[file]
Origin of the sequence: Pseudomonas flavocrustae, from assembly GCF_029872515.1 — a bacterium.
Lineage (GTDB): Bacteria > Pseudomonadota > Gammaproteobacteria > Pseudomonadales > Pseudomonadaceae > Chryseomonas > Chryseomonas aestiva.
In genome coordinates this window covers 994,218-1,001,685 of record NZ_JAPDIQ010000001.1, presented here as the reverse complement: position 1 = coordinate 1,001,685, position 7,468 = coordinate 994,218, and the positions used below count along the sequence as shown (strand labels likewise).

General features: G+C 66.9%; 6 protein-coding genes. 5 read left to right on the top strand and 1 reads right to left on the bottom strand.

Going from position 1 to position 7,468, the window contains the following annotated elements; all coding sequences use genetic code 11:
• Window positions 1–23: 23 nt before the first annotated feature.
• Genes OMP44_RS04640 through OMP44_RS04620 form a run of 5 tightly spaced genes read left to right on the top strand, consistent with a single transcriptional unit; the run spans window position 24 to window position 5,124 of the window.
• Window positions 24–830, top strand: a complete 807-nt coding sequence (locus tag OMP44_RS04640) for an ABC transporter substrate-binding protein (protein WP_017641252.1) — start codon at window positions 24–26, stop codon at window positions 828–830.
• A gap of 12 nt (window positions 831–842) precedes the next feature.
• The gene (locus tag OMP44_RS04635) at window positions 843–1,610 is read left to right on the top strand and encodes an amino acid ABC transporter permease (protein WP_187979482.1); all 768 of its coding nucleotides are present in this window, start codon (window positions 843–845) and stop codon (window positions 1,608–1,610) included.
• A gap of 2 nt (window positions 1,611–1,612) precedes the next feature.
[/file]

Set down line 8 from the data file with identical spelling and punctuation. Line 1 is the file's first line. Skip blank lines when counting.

• Window positions 24–830, top strand: a complete 807-nt coding sequence (locus tag OMP44_RS04640) for an ABC transporter substrate-binding protein (protein WP_017641252.1) — start codon at window positions 24–26, stop codon at window positions 828–830.